Structural Biochemistry/Medicine & Drug Design
Structural biochemistry has become vital in the development of new medicine. Medicines are now being studied with the tools of biochemistry such as X-Ray Crystallography. Modern methods of biochemistry are usually used to understand the enzyme structure by understanding the folding and bending of the structure. Enzymes are biological catalysts that increase the rate of reactions by lowering the energy required to form the transition state of the reaction. Enzymes are typically made of a protein or of a group of proteins. Understanding protein tertiary and quaternary structure can tell scientists how a medicine does its job. Medicinal scientists have made use of the structure of enzymes to develop new drugs from old drugs. Drugs cross the cell membrane by first letting a message or drug encounter the outside of a cell and make it contact the receptor. Then, a connecting transducer passes the message inward, which finally gets signal amplified, prompting the cell to complete its function. Many scientists believe that in 10 to 20 years the field of medicine will be drastically different especially in the manner in which doctors prescribe drugs to their patients. Currently, drugs are administered based on average dosages that have been determined based on the size of an individual and their age. The effectiveness of a drug is depicted on a graph called "dose-response curves". These graphs are created to show a relationship between the desired effect of the drug and the amount of the drug administered. Typically there is another curve displaying the amount of drug that causes maximal side effects. Pharmacologist uses this data to first prove that the drug is effective and then use it to provide doctors with a safe dosage range to the drug to their prescribe patients.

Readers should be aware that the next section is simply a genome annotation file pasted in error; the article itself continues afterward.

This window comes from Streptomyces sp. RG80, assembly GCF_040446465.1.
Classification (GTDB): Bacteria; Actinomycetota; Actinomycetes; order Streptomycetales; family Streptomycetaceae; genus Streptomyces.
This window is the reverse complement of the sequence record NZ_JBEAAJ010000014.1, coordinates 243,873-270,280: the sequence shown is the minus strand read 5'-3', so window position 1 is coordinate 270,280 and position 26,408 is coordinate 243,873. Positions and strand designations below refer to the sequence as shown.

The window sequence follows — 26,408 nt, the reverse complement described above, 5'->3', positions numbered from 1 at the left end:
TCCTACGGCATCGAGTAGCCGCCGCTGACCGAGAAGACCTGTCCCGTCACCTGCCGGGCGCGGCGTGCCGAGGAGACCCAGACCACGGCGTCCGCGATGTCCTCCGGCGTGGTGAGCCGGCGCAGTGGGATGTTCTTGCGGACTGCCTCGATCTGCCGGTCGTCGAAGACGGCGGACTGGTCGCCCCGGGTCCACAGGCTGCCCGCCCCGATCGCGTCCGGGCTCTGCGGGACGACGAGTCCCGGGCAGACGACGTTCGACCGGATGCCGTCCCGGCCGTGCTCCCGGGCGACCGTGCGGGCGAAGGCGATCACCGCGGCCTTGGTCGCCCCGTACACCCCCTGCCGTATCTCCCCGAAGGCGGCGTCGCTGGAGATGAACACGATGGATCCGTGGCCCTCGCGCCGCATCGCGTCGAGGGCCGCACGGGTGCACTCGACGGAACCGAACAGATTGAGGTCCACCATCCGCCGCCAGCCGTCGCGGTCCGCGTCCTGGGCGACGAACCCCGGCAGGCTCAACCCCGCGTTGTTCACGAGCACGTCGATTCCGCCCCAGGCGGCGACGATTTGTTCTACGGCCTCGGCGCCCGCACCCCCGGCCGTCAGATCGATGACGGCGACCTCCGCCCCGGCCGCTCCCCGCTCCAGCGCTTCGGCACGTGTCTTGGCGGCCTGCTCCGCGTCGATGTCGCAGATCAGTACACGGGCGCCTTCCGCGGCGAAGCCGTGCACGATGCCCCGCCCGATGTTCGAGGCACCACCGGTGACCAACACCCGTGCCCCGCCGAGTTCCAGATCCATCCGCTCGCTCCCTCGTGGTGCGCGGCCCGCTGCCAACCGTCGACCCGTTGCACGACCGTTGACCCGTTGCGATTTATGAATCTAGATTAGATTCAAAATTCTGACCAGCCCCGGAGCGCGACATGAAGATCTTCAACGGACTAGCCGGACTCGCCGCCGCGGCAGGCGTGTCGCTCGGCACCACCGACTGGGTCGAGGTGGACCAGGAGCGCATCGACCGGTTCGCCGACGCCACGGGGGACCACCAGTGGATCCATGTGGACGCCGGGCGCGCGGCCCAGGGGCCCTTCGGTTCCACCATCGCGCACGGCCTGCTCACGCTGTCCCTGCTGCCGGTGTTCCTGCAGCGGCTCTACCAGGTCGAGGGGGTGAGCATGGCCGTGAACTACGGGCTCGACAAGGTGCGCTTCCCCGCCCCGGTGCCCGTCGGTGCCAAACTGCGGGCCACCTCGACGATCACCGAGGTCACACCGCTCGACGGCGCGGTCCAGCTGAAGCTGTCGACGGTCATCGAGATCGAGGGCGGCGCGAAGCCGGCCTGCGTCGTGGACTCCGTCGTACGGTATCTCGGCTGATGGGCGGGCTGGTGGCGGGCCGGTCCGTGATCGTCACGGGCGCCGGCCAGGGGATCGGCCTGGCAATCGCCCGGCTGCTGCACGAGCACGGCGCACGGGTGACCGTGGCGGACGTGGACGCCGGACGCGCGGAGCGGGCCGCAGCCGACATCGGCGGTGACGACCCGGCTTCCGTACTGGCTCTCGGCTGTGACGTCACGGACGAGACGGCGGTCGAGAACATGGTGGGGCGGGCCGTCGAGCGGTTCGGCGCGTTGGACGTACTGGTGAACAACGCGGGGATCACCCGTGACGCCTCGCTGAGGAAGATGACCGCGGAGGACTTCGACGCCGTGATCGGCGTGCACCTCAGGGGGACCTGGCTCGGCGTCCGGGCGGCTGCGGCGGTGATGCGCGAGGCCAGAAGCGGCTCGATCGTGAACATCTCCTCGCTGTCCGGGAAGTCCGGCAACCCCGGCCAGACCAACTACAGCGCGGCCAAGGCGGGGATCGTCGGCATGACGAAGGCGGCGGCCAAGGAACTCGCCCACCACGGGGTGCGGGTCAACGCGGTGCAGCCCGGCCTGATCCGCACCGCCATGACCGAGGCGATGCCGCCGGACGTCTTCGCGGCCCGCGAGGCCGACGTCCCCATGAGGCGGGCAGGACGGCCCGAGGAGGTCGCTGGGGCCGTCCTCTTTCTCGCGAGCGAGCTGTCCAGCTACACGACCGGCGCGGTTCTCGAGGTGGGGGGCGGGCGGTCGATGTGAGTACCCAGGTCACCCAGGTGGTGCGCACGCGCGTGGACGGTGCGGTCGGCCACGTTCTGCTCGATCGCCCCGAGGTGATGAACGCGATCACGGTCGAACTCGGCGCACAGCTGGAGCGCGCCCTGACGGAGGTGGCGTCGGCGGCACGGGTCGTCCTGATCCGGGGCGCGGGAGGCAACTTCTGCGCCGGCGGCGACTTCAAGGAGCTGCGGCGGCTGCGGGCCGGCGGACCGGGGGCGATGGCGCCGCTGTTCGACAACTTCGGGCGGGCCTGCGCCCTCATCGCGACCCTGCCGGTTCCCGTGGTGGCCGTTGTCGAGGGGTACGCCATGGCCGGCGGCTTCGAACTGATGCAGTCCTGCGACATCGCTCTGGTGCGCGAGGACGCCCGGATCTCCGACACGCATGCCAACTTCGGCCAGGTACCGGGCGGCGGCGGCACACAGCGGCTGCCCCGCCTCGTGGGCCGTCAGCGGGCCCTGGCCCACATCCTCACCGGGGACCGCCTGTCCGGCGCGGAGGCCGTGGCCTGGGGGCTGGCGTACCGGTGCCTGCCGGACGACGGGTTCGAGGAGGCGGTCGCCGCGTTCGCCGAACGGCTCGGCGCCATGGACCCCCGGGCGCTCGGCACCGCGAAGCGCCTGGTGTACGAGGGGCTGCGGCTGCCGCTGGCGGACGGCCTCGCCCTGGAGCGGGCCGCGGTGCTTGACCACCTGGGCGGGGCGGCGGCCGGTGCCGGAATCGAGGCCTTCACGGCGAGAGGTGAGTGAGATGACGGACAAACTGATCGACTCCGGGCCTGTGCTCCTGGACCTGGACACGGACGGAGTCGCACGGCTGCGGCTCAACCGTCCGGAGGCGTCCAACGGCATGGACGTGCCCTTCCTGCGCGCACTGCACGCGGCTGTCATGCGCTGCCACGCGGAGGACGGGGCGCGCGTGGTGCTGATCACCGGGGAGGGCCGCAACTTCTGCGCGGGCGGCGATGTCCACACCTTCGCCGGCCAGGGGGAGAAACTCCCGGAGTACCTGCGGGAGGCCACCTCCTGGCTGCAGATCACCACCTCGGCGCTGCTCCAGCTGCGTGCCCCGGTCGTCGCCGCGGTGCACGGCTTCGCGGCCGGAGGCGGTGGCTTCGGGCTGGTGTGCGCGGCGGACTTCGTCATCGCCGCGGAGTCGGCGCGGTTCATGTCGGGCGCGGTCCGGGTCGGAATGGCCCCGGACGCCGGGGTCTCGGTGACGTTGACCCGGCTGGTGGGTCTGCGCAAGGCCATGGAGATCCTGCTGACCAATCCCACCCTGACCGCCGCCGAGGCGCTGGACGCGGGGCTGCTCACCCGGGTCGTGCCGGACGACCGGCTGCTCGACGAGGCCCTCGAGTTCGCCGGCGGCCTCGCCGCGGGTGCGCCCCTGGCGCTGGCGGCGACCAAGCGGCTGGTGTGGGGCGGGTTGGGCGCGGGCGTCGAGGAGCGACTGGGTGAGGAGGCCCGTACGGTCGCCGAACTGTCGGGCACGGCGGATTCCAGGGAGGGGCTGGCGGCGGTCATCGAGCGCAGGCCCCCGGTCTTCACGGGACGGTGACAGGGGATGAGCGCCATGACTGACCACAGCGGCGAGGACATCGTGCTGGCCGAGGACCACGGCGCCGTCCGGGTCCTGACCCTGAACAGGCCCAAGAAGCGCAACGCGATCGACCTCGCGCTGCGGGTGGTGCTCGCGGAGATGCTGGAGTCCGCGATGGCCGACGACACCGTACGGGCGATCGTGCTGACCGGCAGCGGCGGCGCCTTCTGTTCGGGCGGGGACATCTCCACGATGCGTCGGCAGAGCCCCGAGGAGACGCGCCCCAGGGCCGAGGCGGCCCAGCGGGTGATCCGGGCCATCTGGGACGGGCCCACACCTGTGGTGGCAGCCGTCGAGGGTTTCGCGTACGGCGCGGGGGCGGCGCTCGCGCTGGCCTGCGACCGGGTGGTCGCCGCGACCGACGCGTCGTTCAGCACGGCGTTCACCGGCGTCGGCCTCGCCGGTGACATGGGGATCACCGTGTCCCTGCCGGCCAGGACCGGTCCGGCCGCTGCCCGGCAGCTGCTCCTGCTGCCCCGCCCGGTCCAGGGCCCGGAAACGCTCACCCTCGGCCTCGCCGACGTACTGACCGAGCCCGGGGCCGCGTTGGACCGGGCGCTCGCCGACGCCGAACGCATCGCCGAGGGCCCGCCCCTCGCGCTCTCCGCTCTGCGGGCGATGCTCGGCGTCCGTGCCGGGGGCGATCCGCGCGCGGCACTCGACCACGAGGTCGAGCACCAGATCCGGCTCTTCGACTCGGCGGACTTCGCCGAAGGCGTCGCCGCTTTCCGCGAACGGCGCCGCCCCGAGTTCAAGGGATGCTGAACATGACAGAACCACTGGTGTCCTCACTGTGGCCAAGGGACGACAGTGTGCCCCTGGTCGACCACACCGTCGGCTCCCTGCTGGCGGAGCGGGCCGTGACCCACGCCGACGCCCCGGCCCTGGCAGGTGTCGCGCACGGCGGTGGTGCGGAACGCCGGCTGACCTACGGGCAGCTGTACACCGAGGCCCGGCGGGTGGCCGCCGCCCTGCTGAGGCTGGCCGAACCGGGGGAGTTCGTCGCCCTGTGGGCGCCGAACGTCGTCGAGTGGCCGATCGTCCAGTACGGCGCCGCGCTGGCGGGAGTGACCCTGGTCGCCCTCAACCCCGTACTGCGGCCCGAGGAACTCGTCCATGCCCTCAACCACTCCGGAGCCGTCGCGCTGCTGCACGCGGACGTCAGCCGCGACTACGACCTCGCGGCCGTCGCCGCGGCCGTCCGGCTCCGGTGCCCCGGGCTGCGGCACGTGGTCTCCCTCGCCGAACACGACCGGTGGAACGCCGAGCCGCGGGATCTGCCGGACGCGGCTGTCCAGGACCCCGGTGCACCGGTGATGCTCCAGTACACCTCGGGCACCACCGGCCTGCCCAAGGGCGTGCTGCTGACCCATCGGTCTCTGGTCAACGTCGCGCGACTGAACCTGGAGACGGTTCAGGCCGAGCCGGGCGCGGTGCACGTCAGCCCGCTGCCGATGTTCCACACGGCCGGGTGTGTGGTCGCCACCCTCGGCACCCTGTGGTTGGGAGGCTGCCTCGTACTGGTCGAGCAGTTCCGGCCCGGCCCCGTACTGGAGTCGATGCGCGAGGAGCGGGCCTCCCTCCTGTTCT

Good medicine design relies on many variables which include its absorbency into the body, its activity of working correctly, how long it will be active, and its toxicity. Knowledge of the structures of target molecules allows for a more direct path of finding a molecule that will fit the shape of the target perfectly, creating the most useful drug. Therefore, molecules that obviously don’t fit the target will automatically be known to not work in its present state and should be disregarded or reconfigured.
In the future the goal is to provide tailor-made drugs for each individual. The idea is that a drug will be designed based on the individuals DNA sequence which describes the individual’s personal biochemistry. The desire behind this is for a drug that is more effective and that causes fewer side effects. The desire for tailor-made drugs was not even a realistic venture less than a decade ago, but with the extreme advances in DNA sequencing this dream could become a reality in a couple of decades.
Nanomedicine[edit | edit source]